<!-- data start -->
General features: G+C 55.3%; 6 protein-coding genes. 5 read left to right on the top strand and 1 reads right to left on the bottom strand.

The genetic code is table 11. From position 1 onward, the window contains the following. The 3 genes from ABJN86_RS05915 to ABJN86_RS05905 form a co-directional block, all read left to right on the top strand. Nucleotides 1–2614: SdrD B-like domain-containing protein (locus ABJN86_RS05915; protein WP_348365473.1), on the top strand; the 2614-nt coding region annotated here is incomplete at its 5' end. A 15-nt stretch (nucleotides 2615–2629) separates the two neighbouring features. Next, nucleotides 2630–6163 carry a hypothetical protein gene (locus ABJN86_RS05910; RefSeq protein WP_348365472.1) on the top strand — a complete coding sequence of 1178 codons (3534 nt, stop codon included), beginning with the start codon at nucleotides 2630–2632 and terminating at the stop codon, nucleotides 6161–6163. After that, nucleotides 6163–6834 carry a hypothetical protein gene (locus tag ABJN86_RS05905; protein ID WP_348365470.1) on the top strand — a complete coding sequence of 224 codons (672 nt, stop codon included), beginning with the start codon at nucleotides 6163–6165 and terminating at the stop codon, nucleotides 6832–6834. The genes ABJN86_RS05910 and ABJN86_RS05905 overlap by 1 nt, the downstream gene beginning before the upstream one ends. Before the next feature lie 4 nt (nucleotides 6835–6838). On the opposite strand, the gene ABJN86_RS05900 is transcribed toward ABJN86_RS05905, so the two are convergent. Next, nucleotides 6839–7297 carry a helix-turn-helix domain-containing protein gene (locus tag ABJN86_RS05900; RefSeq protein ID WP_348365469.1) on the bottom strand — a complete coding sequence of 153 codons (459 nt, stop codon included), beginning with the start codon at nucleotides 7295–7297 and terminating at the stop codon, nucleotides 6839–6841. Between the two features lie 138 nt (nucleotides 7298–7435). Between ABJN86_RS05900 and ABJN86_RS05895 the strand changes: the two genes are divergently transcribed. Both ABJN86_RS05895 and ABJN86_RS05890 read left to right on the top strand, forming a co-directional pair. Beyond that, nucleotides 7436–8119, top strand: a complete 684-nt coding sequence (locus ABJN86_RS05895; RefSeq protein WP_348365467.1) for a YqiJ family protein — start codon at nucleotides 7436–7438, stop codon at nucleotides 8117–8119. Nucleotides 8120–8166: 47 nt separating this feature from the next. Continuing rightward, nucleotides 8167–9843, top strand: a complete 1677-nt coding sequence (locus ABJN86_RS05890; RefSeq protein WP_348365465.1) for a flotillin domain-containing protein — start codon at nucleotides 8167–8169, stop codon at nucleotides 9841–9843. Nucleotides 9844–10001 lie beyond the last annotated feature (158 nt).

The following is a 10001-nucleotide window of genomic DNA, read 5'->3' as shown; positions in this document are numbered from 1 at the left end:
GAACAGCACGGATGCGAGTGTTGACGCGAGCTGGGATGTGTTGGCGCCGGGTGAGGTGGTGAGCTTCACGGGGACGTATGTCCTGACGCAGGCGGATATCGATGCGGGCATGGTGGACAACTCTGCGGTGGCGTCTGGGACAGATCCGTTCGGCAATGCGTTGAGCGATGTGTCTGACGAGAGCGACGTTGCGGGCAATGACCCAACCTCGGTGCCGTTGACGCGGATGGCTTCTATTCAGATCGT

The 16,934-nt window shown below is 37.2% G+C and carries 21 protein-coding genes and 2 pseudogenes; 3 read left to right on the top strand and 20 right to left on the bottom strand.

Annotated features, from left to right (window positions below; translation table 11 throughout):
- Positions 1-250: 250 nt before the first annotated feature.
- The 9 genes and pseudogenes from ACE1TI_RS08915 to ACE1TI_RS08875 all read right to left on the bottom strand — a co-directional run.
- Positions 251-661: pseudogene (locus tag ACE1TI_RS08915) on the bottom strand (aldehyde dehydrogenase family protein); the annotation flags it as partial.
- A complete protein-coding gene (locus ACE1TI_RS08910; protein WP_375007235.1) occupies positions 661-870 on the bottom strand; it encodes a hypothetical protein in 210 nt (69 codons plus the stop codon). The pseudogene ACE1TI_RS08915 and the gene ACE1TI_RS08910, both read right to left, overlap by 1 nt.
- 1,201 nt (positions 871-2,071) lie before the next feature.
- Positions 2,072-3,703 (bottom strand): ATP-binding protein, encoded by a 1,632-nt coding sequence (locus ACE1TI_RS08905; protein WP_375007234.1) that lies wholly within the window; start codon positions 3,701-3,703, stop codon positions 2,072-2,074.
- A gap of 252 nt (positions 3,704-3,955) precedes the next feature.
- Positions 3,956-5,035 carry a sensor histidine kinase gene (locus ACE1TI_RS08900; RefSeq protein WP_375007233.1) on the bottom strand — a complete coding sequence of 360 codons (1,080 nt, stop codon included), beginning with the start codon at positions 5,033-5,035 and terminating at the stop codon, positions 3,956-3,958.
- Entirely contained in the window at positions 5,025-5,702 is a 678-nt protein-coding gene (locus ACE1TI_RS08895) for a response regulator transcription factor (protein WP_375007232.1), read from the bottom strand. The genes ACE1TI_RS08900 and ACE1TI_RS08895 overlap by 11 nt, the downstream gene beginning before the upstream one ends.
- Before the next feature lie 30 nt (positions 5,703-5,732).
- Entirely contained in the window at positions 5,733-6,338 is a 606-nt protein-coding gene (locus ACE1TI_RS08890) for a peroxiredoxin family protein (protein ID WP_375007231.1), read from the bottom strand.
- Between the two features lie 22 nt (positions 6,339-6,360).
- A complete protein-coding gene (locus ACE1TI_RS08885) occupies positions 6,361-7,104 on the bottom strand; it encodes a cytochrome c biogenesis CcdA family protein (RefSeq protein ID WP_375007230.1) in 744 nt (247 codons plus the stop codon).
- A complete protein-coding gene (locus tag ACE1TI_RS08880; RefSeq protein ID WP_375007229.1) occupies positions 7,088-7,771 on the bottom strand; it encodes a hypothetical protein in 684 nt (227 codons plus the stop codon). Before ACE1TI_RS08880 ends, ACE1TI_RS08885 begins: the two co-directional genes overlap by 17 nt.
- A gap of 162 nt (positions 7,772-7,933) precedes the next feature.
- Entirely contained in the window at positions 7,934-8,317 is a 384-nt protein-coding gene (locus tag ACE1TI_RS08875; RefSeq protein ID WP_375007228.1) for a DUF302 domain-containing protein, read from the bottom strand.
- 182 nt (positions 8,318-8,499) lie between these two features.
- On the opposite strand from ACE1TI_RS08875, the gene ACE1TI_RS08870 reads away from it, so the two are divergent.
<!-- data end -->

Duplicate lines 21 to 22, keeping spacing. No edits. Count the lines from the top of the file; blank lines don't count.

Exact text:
- A gap of 162 nt (positions 7,772-7,933) precedes the next feature.
- Entirely contained in the window at positions 7,934-8,317 is a 384-nt protein-coding gene (locus tag ACE1TI_RS08875; RefSeq protein ID WP_375007228.1) for a DUF302 domain-containing protein, read from the bottom strand.